15 RULES FOR WRITING SCANNED RESUMES
Not all resumes are initially read by human beings. Indeed, many large companies and many government offices automatically use Optical Character Recognition (OCR) software to scan all resumes they receive. These programs enable human resources departments to quickly store hundreds, indeed thousands, of resumes in databases, as well as sort and retrieve them by keywords.
If you know your resume is likely to be scanned (call the prospective employer to ask about the firm's intake, retrieval, and screening/review processes), be sure your resume conforms to these 15 basic rules for writing and producing a scannable resume:
- Print your resume on standard 81/2" x 11" paper.
- Produce the resume on 20 lb. white paper with black ink.
- Use a laser printer that produces crisp and clear print.
- Put your name at the top of each page.
- Include a standard address format, on a separate line, under your name at the top of the first page.
- Use a simple design - no photos or graphic elements such as boxes, reverses, or shading.
- Avoid columns, vertical or horizontal lines, and abbreviations, other than common ones such as BA, MA, or PhD.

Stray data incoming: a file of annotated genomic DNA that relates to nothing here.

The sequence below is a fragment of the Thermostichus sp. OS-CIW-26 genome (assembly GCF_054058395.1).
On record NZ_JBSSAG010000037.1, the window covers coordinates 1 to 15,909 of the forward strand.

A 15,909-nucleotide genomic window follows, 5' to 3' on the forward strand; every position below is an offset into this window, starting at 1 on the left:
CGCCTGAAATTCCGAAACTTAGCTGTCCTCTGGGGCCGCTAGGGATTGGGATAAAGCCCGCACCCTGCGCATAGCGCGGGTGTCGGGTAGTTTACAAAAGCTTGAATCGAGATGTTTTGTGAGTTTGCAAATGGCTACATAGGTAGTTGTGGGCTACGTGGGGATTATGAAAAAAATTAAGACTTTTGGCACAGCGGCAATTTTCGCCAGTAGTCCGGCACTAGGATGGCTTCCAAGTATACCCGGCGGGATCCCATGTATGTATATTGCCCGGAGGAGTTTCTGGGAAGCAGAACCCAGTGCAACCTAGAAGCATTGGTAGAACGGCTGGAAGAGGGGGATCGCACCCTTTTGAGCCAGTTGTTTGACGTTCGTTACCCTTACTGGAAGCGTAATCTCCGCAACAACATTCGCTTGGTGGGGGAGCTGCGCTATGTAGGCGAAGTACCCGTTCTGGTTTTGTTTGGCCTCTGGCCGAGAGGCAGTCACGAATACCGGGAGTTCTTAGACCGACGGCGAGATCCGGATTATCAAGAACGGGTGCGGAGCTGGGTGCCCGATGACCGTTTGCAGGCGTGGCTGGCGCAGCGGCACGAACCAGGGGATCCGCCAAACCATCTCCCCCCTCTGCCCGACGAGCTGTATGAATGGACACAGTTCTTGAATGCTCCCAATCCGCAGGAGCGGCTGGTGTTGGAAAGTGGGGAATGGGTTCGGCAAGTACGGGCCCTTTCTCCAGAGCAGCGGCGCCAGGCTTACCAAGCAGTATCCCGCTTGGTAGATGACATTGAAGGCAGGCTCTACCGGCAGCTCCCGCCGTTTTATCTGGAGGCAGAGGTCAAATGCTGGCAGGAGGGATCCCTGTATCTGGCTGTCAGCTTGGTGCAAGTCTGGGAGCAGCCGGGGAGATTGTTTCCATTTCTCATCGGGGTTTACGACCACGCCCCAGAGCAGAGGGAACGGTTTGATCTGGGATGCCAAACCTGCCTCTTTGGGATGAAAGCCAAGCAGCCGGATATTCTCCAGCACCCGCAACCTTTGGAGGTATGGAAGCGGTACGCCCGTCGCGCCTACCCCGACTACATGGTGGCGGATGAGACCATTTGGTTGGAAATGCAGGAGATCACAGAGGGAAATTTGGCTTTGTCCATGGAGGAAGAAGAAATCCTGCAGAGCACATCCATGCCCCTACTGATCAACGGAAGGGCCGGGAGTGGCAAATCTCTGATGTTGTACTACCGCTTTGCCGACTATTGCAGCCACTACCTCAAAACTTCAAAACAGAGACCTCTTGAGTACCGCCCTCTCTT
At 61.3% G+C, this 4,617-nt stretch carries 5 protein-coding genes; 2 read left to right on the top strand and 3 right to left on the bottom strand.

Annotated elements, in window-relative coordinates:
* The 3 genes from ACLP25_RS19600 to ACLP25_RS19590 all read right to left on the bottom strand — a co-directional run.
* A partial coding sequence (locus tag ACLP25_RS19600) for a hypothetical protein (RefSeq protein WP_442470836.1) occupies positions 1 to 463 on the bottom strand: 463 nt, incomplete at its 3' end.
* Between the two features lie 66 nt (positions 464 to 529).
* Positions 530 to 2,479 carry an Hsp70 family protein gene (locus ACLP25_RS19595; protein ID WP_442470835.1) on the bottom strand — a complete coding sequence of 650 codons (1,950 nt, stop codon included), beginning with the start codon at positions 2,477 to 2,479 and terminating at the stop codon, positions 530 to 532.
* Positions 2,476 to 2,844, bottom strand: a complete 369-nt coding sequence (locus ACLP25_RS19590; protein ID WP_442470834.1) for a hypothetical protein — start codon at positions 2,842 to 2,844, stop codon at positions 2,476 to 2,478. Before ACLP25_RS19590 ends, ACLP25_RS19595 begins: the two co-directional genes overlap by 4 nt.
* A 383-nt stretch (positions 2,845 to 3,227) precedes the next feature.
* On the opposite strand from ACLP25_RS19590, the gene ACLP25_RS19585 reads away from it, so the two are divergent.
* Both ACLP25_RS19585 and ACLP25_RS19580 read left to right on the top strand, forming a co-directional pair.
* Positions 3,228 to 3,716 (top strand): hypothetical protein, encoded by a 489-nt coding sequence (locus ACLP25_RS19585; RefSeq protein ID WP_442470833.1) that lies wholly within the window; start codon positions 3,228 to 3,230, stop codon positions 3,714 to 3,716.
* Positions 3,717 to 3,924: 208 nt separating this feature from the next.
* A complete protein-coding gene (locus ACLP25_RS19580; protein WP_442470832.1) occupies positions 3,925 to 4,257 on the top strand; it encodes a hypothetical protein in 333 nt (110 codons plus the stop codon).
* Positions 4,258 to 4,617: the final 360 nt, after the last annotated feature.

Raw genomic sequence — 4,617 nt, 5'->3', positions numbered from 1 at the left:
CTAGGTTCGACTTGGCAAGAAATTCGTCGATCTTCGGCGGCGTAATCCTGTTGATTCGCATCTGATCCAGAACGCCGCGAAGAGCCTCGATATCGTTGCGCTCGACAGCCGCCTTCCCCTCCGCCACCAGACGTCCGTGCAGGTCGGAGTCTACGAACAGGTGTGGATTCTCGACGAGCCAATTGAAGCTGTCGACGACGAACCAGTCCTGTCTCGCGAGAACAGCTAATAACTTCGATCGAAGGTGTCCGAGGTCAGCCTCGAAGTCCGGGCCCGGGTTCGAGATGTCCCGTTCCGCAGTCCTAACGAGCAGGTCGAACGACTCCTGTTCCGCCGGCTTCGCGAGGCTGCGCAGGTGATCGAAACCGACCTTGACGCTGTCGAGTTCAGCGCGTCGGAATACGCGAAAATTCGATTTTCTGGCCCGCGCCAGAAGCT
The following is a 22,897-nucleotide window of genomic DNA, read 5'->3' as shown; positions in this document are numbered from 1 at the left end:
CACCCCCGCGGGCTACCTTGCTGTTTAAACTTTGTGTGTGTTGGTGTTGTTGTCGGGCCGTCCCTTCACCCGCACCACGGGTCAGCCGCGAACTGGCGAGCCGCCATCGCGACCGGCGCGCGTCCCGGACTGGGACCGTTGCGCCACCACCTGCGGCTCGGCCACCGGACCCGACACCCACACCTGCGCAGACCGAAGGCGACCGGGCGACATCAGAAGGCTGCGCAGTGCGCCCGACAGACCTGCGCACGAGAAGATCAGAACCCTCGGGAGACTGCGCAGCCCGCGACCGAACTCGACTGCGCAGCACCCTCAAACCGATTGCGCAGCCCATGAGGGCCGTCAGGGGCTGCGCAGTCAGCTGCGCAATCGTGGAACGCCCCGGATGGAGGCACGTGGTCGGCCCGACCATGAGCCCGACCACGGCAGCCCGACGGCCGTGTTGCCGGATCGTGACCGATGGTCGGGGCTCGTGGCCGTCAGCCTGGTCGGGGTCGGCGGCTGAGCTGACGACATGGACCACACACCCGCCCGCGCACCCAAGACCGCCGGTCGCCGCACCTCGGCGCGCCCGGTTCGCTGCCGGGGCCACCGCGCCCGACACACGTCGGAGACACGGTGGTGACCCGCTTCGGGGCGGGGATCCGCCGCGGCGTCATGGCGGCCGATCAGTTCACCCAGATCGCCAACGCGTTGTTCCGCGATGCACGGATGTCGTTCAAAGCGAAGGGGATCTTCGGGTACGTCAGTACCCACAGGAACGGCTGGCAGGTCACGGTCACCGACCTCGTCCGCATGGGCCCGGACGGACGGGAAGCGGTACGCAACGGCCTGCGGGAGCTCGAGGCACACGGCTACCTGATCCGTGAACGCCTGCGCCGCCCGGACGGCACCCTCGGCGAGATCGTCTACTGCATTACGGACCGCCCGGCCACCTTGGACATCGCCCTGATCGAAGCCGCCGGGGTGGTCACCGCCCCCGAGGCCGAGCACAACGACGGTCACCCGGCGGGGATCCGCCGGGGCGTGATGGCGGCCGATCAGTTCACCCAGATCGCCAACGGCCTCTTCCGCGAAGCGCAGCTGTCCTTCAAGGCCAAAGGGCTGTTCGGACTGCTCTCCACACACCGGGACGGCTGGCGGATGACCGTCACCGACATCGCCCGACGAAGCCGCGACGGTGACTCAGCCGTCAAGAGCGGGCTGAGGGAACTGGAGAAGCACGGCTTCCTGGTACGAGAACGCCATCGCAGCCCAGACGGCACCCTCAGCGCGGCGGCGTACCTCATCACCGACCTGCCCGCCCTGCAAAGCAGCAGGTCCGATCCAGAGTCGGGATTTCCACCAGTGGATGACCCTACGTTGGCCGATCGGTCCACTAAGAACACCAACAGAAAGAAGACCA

- Select a standard type style, such as Times New Roman or Courier, with sufficient space between letters; make sure the letters do not touch, which sometimes happens with tight proportional fonts.
- Keep the point size between 10 and 12 points.
- Avoid using common emphasizing techniques such as underlining and italics.
- Include numerous keywords - rich nouns rather than verbs - that emphasize your major skills and accomplishments.
- Left-justify only.
- Maintain at least a 3/4" margin around the resume.
- Do not fold or staple the resume.
- Double-check for any possible spelling, grammatical, or punctuation errors.
SOURCE: Adapted from Ron and Caryl Krannich, The Savvy Resume Writer: The Behavioral Advantage (Manassas Park, VA: Impact Publications, 2000), pp. 106-108. All rights reserved.